The REvil ransomware gang has auctioned sensitive data after a card services provider Interacard, who failed to cover their ransom.
It has been reported that the information is available in an auction listing published by the group, as all prospective bidders are required to pay using Monero (XMR).
However, REvil has previously only auctioned data in cases where their name-and-shame tactics fail to extract payment from a targeted company. But, that does not appear to be the case this time.
Brett Callow, the threat analyst at malware lab Emsisoft, said:
“In this case, REvil appears to have bypassed their usual name-and-shame strategy and gone directly to the auction stage. The group may have done this in the belief that the data is worth more than the company would be willing to pay, or the data could have been obtained in an attack that occurred prior them launching their leak site in February of this year. If the group is now auctioning data from older incidents, that would obviously be bad news for any companies which were attacked by REvil prior to February. Their data could soon be put up for auction.”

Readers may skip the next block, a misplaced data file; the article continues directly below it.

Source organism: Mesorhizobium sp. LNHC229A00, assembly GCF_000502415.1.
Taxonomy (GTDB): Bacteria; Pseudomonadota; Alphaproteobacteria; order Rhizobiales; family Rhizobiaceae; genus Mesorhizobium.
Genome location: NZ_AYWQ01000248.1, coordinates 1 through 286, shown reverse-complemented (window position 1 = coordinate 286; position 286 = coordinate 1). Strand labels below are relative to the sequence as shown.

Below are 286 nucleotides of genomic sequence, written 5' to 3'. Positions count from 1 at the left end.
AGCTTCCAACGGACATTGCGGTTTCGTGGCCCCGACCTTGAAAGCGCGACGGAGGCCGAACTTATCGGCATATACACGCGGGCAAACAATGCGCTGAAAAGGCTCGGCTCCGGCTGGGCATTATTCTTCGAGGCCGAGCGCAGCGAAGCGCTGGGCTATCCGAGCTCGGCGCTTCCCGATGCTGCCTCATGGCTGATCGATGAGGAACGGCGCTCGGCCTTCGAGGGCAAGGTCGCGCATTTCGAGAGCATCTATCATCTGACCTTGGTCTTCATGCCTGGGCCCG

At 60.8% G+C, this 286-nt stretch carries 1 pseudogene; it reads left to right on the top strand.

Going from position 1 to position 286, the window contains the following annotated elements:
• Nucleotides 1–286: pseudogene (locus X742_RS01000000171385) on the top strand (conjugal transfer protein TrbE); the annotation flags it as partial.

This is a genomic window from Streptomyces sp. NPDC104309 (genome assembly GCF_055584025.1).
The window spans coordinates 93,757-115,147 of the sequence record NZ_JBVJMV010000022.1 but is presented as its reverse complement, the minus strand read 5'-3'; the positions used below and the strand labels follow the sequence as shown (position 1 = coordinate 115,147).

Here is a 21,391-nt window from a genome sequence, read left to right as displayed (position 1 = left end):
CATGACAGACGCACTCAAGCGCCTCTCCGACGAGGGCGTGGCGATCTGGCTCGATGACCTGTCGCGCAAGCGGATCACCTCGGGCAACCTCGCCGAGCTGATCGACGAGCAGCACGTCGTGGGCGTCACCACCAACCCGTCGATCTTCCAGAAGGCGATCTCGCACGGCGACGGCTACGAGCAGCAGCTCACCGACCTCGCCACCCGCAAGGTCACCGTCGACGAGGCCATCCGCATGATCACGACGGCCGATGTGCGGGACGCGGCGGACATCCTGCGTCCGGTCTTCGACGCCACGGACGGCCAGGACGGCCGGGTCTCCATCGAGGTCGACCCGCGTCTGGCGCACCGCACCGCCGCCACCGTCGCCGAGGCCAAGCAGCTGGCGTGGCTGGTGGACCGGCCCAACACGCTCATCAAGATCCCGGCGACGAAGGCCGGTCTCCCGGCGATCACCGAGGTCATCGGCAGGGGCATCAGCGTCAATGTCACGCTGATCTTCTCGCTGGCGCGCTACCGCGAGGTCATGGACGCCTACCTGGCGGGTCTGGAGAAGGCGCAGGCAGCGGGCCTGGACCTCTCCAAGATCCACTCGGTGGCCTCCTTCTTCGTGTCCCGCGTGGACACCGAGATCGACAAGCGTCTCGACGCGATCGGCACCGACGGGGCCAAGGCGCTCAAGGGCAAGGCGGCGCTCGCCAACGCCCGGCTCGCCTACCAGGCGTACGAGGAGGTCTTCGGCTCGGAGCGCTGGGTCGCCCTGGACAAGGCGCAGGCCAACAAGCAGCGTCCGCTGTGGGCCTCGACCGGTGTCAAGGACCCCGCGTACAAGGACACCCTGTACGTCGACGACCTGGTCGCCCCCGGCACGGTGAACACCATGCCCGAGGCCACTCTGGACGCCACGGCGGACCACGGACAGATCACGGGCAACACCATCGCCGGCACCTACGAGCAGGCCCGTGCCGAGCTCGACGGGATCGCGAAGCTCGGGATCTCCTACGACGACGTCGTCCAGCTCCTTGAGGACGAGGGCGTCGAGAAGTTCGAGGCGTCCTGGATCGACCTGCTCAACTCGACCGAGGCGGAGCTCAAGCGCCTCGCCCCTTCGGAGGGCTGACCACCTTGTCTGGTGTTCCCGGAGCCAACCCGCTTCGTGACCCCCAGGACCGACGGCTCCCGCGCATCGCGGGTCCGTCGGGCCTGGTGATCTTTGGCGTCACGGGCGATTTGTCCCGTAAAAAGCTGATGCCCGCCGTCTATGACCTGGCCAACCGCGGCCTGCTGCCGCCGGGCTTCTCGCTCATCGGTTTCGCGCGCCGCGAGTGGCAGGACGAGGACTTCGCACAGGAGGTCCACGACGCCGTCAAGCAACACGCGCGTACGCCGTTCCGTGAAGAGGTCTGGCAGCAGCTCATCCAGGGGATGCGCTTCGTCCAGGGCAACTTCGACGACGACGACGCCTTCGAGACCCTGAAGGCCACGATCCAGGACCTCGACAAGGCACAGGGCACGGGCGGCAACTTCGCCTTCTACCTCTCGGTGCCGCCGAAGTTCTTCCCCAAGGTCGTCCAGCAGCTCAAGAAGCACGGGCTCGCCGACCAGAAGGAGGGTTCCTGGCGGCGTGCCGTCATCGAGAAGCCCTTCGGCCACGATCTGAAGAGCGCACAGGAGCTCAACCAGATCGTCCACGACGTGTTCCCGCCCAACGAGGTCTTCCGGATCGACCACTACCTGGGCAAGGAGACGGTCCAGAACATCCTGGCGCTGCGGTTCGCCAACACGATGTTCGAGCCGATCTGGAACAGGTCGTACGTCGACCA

If it’s true that the ransomware gang is merely auctioning data from old attacks, Callow believes that companies attacked between April 2019 (when the ransomware was first identified) and February 2020 (when the group launched their website) are now at risk of having their data publicly leaked.
REvil ransomware gang auctions sensitive data from a U.S.-based company https://t.co/mcmMISz3vA — Cointelegraph (@Cointelegraph) June 23, 2020
As per the report, the auction lists databases, documents from HR and accounting, technical documentation, customer information, and Point of Sale, or POS, firmware sources, and builds.
Thus, according to the listing, the auction starts at $100,000.